"Tell me, I'll forget. Show me, I'll remember. Involve me, I'll understand"
~ Chinese Proverb
It was the mid nineties. I was 15 and knew everything there was to know about skiing, or at least I thought I did. I was leaving my little river valley hill and the Brazeau Race Club based in Drayton Valley Alberta for a slightly larger river valley hill outside Devon Alberta called Rabbit Hill. I along with a fellow teammate mate from Drayton Valley traveled the hour and fifteen minutes one way three times a week to train with certified coaches, our parents generously taking turns to drive us there.
My coach, let's call him Bob, realized he had his work cut out for him getting me caught up with the team mates. First problem, my stance was from the 80's as were a couple of the uncertified volunteer coaches who generously gave up their weekends to teach us at my local hill. Bob explained to me rather unceremoniously "there's no daylight between your legs." With the inner edges of my ski boots literally touching I made turns like a salsa dancing upright inchworm, my entire body would shimmy and my legs would thrust out to the side. The problem was, that using my entire body generated a lot of excess momentum that went well only under extremely favourable conditions like when I had heaps of room to make a turn and no obstacles to avoid. Not terribly adaptive for navigating plastic poles on an icy rutted pitch.
Bob tried to explain using very practical terminology to get me to widen my stance like "imagine your riding a horse." I would take this information into consideration think that my stance was so far apart that I was about to split the crotch of my ski pants and when I would check back in with Bob he would shake his head and say not wide enough. I thought I was widening my stance but I couldn't feel it. The honest truth was I had absolutely no sense at all where my legs were in space. In my mind my feet were so wide they may as well have been heading in opposite directions but this was unequivocally not the case.
I was also a slightly obnoxious teen and relentlessly stubborn so I sort of didn't believe my coach that my feet weren't wide enough. I can only infer that he was on to me based on what happened next. In a bold move one day after exhausting his entire repertoire of analogies to describe a wide stance Bob resorted to mechanical modification. He Duct Taped a volleyball in-between my shins. The humiliation of having to hop and shuffle my way to the front of the T-bar line with a volley ball Duct Taped in-between my shins provoked a little soul searching. It took about 15 seconds to get down Rabbit Hill but it took nearly a minute to ride that T-bar up. That was a lot of seconds to ponder my assumptions about my stance.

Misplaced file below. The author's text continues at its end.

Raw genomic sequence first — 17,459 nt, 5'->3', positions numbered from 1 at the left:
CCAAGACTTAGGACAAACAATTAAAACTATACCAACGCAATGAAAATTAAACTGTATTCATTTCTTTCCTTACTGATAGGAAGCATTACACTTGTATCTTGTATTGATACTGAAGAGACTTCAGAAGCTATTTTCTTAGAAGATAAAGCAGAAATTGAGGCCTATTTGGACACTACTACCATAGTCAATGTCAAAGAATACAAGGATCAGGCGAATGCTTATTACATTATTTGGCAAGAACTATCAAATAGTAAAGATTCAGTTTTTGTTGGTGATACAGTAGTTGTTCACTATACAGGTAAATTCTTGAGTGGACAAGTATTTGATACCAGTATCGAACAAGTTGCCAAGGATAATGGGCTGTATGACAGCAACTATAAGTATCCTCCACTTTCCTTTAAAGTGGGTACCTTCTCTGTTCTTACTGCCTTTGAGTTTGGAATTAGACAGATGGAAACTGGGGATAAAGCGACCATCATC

With the volleyball in-between my shins for an entire afternoon, perhaps 30 times up and down that small pitch, I had to re-learn how to turn. My upright inch-worm technique did not work at all. Most significantly however, my legs were hurting in a new way as I recruited muscles that were not previously being used. When I sheepishly asked Bob if I could remove the volley ball he warned that if I didn't keep my stance wide I would have to repeat the exercise. That wasn't going to happen. I knew what sensation to look for and I was really really motivated to feel for it. From that day forward I skied with a reasonably wide stance. My body adjusted. Aches and pains were replaced by a new sense of normal. I enjoyed the increased stability and balance that the wider stance brought. It was the first in a long list of changes I had to humbly adopt in order to pull my self out of the bottom of the race results list and ultimately into the top 10.
With my students now I see the same thing. While they are standing still I often ask them to copy my demo. In some cases I ask if I can actually position their bodies in the shape I want them to feel. While at a stand still my students can bend and turn their legs to a very specific degree no problem. Once they start sliding down the slope however, that often goes out the window. The movement patterns they executed very successfully only moments before while standing still can not be repeated to the same degree while moving.
So why is this the case? Skiing is an open sport meaning the variables that influence the experience are constantly changing. External things like speed, terrain, snow conditions and obstacles provide a huge amount of sensory date for the central nervous system and brain to process. Throw on top of that all the internal information, the sensations arising within the body that give the skier a sense of where his limbs are in space, and it's easy to become overwhelmed.